bundle exec rake db:schema:load

What gems are installed?


Have a Gemfile or a Gemfile.lock and want to see what versions are installed.

gem list

Minitest Cookbook

Book Notes

Okay, so, for the record with this review, The Minitest Cookbook was not the book I needed, nor expected. Take the rest of this review with a grain of salt as a result of that disclaimer.

I've been writing code that is tested with minitest tests for nearly a year now. I find that my understanding of when to use mocks versus stubs versus expects versus pick something else, to be somewhat lacking. Sure, I can cut and paste another test and modify as I need to modify it to fit my particular test case, but I don't want to copy and modify a test. I want to understand the reasoning behind what I'm doing and create a test, to understand "this is what I'm testing and this is how I go about it." Being able to do that quickly requires that I understand the system that I'm working on as a whole perhaps better than I do, but being able to do it without a full understanding is needed at this point.

So, I picked up this book as the recommended minitest book. Lots of favorable reviews, this is the book you want if you're learning minitest.

Except, it isn't.

It's too complicated for beginners (are n00b or newbies still derogatory terms, or have they been embraced by beginners - I guess if beginners are okay with being called dummies, they're okay with being n00bs), and not well organized for an intermediate user. I'd consider myself halfway between those two designations, so figured I'd get it, but, eh, didn't really work out that way.

Agile Web Development in Rails 4

Book Notes

Okay, I read this one again, since the first reading was before I knew what things were and why I was doing things and oh, god, what have I gotten myself into? Helps to have development under your belt for these things.

This book was recommended to me as the book to learn Rails development. It has two main sections: a hands-on let's-build-a-rails-app section, and a here-are-the-explanations section. The first is designed to guide you through building an application with Rails, the second to explain what the hell just happened and how all the parts fit together. The book builds a slight e-commerce platform: a store's product display / catalog, administration section, shopping cart, checkout and user authentication. The example is great, I definitely liked that it wasn't a blog or a twitter client.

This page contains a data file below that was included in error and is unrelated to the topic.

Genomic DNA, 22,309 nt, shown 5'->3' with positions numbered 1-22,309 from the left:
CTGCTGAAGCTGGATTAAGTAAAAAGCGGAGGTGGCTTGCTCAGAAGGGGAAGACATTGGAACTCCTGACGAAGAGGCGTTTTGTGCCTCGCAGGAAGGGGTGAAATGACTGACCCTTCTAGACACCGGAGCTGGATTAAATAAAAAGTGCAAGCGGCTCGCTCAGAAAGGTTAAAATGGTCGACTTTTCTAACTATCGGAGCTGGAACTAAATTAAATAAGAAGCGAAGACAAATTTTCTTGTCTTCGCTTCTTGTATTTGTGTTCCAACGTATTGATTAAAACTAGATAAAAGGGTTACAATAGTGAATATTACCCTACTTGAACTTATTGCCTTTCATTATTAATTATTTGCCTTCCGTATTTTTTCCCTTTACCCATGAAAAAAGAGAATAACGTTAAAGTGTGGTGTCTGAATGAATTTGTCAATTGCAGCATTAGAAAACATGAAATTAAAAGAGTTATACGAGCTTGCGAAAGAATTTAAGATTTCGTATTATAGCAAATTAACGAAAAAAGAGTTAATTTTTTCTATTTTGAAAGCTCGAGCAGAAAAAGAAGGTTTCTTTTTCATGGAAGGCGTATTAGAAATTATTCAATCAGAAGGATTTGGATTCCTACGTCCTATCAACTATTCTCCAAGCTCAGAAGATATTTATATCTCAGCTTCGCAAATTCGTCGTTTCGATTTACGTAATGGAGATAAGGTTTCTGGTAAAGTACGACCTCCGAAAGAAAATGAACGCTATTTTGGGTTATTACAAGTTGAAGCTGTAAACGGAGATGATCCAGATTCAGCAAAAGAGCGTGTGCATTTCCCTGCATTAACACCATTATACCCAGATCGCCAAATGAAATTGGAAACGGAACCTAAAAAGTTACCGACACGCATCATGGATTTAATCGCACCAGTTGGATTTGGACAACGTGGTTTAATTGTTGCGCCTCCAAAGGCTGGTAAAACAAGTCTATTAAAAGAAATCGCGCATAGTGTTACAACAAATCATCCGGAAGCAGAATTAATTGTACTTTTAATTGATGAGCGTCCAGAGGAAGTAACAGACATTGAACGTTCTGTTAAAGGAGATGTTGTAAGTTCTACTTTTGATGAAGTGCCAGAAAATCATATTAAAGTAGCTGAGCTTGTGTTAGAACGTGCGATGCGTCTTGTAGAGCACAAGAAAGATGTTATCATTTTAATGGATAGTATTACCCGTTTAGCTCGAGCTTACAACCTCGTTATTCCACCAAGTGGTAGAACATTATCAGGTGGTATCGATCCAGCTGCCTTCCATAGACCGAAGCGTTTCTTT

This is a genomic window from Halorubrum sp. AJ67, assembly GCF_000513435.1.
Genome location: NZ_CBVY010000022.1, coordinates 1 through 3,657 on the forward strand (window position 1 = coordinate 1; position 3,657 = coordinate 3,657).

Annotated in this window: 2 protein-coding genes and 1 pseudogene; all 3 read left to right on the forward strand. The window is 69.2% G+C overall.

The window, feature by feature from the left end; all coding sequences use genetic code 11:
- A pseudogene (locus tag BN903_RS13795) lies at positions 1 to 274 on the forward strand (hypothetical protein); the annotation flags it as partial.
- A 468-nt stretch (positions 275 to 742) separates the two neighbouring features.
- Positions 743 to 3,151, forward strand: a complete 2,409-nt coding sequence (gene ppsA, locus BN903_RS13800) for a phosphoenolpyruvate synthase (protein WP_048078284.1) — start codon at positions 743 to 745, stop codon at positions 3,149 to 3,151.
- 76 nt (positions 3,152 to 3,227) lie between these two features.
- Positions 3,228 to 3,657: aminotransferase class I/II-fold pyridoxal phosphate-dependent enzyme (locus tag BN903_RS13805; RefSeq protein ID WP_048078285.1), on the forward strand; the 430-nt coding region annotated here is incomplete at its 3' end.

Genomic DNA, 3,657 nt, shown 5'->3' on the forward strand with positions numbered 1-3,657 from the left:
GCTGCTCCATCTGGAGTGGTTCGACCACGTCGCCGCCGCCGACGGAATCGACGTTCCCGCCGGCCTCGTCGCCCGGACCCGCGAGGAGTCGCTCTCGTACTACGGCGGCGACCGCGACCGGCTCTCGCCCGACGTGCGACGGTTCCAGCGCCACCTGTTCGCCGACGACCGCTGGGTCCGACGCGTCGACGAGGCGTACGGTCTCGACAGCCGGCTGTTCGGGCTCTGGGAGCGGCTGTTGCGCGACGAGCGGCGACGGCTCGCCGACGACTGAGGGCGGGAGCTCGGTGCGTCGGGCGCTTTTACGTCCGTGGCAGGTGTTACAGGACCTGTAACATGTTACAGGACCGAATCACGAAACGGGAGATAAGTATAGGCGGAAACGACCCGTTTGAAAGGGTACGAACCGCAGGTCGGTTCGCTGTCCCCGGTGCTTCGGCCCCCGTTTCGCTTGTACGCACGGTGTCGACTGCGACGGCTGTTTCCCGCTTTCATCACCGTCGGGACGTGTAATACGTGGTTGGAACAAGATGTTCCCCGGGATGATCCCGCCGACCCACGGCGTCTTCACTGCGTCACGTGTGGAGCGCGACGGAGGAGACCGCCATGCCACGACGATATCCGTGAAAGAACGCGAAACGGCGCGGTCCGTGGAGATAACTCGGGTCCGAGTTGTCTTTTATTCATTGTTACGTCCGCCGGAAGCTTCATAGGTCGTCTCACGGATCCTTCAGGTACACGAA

The book is good and it works. It is not the book for new developers, however. It uses a lot of words and concepts without explaining them, assuming the reader knows what they mean. And this is okay. The book is for a developer who is learning Rails. It does that well.

Time-wise, if you're going to read the book and do the exercises (say, a new employer is giving you a chance to come up to speed with Rails, or the first couple weeks of work to learn), give yourself 2 work weeks to go through it. You can do it faster (you can always do things faster), but doing the exercises and typing things in and playing around with things relevant-to but not part-of the lessons is what makes learning better. So, yeah, play around, poke around, learn something outside the lesson for greater good.

This would be my Rails Rant of the Day


Okay, I know that using rails is supposed to make one's life easier. I recognize that convention over code rules the rails mindset. I even completely agree that rails devs don't feel pain when they develop applications, with all the various pieces kindly hidden from them. That is great. Good for them / us / me.

But, come on, this?

No, not "come on." More like, "COME THE FUCK ON, WHAT THE FUCKING HELL?"